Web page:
Officials in Nova Scotia unveiled some good news recently regarding workers compensation rates in the Canadian province.
Demonstrating leadership in workplace safety and return to work programs can reduce the impact of workplace injury as well as the costs of workplace injury insurance, reported the Workers Compensation Board as part of its 2015 employer rate announcement.
The Workers Compensation Board notified 18,500 covered employers of their 2015 rates for workplace injury insurance. An industry’s rate is set based on claims cost experience – the ratio of injury costs to payroll. Just like other insurance models, employers with higher claims costs in their industry pay a higher rate.
That means the best way to reduce workers comp premiums comes through industry and employer leadership.
This starts with a focused and dedicated approach to safety leadership at all levels of business.
Individual employers can take steps to prevent injuries in the workplace, and, if an injury does occur, support injured workers to return to work. Similarly, when an industry works together to reduce its claims cost experience, and brings down the relative percentage of costs to the system, that industry will see a reduction.
Health Care Sector Benefits from Safety Commitment
Nova Scotia’s health care sector, for instance, which includes hospitals, specialty care homes and long term care facilities, is an example of an industry whose rate is benefiting from leadership commitments to safety and return to work programs.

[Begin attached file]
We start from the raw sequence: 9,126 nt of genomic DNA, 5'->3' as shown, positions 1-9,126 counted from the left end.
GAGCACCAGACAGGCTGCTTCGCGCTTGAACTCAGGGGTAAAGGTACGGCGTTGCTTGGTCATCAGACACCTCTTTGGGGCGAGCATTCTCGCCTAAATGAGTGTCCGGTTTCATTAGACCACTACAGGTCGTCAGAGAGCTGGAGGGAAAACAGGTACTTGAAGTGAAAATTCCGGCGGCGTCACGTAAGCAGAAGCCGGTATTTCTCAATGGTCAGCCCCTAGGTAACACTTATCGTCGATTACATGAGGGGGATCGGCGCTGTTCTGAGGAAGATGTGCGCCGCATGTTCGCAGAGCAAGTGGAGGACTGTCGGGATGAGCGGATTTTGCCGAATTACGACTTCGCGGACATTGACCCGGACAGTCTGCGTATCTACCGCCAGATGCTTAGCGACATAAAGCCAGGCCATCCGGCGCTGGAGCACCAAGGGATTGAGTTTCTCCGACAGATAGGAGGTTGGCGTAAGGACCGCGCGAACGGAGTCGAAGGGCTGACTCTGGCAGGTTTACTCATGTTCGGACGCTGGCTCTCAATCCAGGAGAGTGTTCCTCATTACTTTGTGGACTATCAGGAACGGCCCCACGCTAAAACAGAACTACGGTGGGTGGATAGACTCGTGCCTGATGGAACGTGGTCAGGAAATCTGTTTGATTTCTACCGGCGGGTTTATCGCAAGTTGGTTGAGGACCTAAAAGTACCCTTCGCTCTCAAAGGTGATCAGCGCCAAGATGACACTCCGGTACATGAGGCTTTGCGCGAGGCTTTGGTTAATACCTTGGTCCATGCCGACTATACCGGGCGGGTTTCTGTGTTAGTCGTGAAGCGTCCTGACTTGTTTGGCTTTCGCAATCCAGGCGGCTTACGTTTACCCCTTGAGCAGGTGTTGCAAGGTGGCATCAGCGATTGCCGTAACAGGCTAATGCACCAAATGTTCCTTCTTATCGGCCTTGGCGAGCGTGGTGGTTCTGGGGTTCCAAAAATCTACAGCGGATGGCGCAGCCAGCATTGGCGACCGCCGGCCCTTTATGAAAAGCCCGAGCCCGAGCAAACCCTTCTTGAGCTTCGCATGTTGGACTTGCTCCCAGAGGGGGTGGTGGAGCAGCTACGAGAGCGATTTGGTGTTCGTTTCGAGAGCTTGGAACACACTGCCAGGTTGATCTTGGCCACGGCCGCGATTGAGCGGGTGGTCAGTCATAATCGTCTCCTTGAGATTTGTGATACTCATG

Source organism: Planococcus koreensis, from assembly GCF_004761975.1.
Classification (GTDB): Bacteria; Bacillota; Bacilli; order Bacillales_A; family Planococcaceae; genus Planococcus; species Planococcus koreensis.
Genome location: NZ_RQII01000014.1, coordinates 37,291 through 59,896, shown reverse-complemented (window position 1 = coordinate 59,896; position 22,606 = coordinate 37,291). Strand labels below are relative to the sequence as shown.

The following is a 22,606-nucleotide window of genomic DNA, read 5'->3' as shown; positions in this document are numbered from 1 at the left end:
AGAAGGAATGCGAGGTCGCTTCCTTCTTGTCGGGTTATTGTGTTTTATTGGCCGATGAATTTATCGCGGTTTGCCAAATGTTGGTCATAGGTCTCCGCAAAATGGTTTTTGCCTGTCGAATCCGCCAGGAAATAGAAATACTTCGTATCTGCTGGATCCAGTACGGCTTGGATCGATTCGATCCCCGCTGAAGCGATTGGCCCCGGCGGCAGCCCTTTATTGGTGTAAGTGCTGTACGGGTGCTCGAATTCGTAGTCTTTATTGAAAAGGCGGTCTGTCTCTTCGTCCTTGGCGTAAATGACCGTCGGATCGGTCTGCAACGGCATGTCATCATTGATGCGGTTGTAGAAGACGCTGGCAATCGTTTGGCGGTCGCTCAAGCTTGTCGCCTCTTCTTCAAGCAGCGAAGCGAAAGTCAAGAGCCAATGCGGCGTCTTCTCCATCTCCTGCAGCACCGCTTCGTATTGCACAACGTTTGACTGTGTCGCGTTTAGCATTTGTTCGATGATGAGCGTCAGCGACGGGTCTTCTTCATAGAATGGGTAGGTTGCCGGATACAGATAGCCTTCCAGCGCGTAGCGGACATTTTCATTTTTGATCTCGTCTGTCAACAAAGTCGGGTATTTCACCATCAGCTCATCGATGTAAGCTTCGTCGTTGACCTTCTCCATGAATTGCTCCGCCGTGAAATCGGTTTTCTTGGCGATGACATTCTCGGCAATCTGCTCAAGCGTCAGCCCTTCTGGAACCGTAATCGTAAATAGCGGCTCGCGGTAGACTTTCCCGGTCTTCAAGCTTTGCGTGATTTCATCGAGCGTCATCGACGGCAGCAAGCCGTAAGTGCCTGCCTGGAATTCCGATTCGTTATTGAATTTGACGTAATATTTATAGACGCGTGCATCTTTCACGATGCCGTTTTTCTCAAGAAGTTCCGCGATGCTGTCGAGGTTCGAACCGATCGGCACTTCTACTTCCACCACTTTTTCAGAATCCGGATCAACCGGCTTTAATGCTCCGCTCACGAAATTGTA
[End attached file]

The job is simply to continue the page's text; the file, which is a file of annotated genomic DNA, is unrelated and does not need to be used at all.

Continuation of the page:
According to the WCB, the average rate of assessment for the health care sector has declined by almost 15 per cent over the last five years. If the industry didn’t make improvements, it would be paying roughly $8.6 million more in premiums today.
New programs introduced by the WCB have also challenged more employers to step up their safety leadership, and have driven more improvements in workplace safety this year.
Rebates and refunds were issued for the first time in 2014 as a result of the practice incentive rebate program and the conditional surcharge refund program. To date, just over $2.43 million have been issued through these programs.
Each year, the WCB issues surcharges to employers whose claims costs are significantly and consistently higher than their industry peers. In 2015, 107 employers will receive a surcharge, down slightly from 113 in 2014.
To be surcharged, an employer’s claims cost experience must be at least three times their industry average, or at least 200 per cent higher, for at least four consecutive years.
Author Kori Shafer-Stack, Editor, Amaxx Risk Solutions, Inc. is an expert in post-injury response procedures and part of the Amaxx team helping companies reduce their workers compensation costs by 20% to 50%. www.reduceyourworkerscomp.com. Contact: firstname.lastname@example.org.
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